In FIG. 4, 11 and 11A, magnet wire connector 250 includes a dielectric housing 252 and a plurality of representative magnet wire terminals 254 disposed in terminal-receiving cavities 256 of housing 252. Terminals 254 preferably have locking lances 258 extending from sides thereof which will penetrate adjacent surfaces along sidewalls of cavities 256 upon insertion of terminals 254 thereinto, to prevent withdrawal or removal of the terminals from cavities 256. Each terminal 254 preferably has a contact-receiving aperture 260 to receive a corresponding one of contact sections 208 thereinto. A contact-engaging spring arm 262 extends at an angle from a wall of terminal 254 to engage the contact section 208 under spring bias when inserted thereinto to assure electrical engagement therewith, and an end 264 of spring arm 262 acts to resist removal of the contact section after insertion. Cavities 256 extend downwardly into housing 252 from a top surface 266 against which mating surface 242 of solenoid connector housing 202 will be disposed upon mating, with contact sections 208 extending into and secured within respective terminals 254.
Each terminal 254 has two opposing plate-like sections 268 connected by straps 270, each plate-like secton 268 having a wire-receiving slot 272 having a lead-in 274. Each terminal-receiving cavity 256 has a pair of opposing wire-receiving slots 276 extending deeply into opposing sidewalls 278, terminating at wire-supporting surfaces 280. A representative magnet wire end 282 is disposed through both slots 276 across a cavity 256 and brought to rest on wire-supporting surfaces 280, whereafter surplus wire extending beyond housing 252 is severed. A terminal 254 is then inserted into cavity 256 with its wire-receiving slots 272 aligned with wire-receiving slots 276 of the cavity sidewalls 278. To be terminated, wire end 282 relatively enters lead-ins 274 and is tightly received into slots 272 having serrations 284 by which action the varnish coating of the magnet wire is penetrated by serrations 284, and an assured electrical connection is established between terminal 254 and magnet wire end 282 at two spaced locations. By means of locking lances 258, terminal 254 is securely retained in cavity 256 and in turn secures wire end 282 therein. The magnet wire is arranged in two separate coils 286,288 tightly wound around bobbins 290 within the solenoid assembly. Each coil 286,288 has two wire ends for power input and output which are each terminated to an associated terminal of magnet wire connector 250.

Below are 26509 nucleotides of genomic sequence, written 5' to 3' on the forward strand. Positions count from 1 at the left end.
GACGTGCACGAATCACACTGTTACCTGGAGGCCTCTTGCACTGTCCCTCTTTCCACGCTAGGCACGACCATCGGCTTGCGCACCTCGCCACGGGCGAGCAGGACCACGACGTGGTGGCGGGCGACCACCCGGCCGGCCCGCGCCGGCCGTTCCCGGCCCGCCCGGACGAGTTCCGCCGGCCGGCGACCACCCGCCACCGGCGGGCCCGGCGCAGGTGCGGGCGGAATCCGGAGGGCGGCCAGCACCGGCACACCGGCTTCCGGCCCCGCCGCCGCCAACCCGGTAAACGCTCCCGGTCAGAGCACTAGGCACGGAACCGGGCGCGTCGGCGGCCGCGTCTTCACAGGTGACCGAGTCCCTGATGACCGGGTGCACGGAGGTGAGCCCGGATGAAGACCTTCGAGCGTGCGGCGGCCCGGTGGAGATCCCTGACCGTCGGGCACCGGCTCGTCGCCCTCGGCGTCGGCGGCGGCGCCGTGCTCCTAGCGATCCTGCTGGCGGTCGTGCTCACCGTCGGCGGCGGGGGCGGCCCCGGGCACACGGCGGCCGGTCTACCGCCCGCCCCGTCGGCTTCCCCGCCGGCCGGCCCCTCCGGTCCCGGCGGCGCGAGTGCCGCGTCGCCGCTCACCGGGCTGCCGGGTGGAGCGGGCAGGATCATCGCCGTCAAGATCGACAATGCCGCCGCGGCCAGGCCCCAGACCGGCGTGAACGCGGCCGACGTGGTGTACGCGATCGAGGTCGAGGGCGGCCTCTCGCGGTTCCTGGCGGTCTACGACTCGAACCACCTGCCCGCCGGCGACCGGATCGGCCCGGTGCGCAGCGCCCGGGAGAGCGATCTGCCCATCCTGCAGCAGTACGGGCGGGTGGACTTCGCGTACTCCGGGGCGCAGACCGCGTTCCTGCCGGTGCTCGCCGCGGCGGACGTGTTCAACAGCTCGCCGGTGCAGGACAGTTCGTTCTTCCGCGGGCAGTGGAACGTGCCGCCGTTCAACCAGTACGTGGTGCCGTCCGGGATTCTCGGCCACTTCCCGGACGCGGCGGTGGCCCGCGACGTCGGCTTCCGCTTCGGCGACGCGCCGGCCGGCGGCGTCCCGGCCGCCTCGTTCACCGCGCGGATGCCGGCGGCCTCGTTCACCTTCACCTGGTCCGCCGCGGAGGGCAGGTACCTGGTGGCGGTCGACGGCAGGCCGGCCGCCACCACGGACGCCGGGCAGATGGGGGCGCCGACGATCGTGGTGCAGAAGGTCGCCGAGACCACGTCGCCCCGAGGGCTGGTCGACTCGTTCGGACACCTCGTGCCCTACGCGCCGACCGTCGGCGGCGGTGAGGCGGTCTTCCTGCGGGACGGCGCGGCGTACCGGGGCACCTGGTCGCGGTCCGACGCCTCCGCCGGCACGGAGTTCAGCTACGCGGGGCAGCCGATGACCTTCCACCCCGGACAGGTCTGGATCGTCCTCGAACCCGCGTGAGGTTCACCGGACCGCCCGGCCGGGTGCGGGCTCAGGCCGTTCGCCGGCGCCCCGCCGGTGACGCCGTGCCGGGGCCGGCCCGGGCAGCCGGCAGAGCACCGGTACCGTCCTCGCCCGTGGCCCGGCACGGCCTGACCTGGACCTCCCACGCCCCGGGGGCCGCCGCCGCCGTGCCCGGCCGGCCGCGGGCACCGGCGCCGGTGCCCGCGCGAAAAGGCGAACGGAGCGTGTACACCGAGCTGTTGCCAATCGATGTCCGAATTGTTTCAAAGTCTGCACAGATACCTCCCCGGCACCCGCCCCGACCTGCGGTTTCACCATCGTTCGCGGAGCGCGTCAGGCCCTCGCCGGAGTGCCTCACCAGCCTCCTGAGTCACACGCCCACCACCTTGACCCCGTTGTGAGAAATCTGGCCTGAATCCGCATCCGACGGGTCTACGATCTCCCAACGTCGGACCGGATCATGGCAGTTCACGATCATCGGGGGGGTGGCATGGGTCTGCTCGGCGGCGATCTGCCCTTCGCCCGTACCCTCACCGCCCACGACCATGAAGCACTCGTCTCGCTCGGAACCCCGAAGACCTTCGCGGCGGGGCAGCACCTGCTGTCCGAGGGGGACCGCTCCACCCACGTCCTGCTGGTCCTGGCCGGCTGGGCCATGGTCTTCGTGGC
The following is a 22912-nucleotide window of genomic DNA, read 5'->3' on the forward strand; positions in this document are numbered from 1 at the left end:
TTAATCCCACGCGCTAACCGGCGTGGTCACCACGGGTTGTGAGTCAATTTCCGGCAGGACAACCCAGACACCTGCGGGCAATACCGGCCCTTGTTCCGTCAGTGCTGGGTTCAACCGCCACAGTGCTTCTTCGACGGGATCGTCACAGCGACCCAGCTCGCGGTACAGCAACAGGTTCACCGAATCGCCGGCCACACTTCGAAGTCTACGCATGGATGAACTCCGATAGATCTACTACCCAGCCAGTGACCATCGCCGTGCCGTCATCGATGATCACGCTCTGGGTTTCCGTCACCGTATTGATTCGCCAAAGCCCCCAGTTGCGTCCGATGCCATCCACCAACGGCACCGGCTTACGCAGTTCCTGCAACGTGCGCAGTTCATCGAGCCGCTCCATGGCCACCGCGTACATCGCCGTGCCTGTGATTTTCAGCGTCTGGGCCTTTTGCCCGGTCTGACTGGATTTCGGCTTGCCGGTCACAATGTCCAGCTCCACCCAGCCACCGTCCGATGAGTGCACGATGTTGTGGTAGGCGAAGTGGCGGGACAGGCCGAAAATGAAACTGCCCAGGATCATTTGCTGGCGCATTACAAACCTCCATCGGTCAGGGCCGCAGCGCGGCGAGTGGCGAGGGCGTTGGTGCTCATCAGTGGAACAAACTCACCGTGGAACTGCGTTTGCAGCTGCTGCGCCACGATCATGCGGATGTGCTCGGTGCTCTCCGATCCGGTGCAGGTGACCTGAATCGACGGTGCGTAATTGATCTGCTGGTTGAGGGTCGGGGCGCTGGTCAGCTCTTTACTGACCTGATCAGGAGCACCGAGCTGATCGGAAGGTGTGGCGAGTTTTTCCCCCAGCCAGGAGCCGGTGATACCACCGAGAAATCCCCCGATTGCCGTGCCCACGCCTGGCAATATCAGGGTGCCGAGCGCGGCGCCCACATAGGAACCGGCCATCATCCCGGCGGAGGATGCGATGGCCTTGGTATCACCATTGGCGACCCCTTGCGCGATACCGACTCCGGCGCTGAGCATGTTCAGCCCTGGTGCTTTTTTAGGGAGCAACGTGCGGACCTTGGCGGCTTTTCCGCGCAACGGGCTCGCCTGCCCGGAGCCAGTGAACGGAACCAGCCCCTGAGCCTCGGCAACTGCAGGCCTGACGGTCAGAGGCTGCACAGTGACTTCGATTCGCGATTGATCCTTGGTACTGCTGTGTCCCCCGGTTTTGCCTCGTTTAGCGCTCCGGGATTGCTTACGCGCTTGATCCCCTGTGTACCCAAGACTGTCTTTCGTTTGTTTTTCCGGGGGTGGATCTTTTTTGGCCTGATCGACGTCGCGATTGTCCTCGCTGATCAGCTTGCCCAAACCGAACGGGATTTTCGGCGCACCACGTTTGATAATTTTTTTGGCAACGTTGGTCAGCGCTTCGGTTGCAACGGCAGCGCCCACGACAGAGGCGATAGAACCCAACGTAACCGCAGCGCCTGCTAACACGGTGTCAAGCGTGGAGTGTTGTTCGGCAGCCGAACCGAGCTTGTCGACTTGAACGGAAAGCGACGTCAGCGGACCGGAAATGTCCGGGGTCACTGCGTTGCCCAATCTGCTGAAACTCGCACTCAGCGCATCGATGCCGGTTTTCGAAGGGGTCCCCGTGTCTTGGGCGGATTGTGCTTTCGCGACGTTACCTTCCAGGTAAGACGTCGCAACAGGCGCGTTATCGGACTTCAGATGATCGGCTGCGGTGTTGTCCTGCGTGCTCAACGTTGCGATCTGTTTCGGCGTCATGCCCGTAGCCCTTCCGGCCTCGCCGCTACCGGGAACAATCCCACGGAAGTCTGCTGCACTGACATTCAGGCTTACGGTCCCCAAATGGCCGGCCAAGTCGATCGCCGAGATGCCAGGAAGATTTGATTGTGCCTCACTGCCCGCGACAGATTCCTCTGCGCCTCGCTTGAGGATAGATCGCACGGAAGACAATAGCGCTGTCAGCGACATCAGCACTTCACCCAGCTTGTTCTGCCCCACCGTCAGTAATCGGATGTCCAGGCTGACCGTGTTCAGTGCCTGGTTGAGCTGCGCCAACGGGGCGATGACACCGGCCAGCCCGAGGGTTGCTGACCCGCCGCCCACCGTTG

Magnet wire terminals 254 preferably are stamped and formed of tin-plated brass and are similar to those disclosed in U.S. Pat. No. 4,490,004. The winding of coils 286,288 around bobbins 290 can be similar to that taught in U.S. Pat. No. 4,166,265. Housing 252 can be thermoplastic resin such as glass-filed nylon. An apparatus and method for applying terminals to magnet wires in housing cavities is disclosed in AMP MAG-MATE Interconnect System Handbook, No. HB5483, of AMP Incorporated, Harrisburg, PA. (9/80).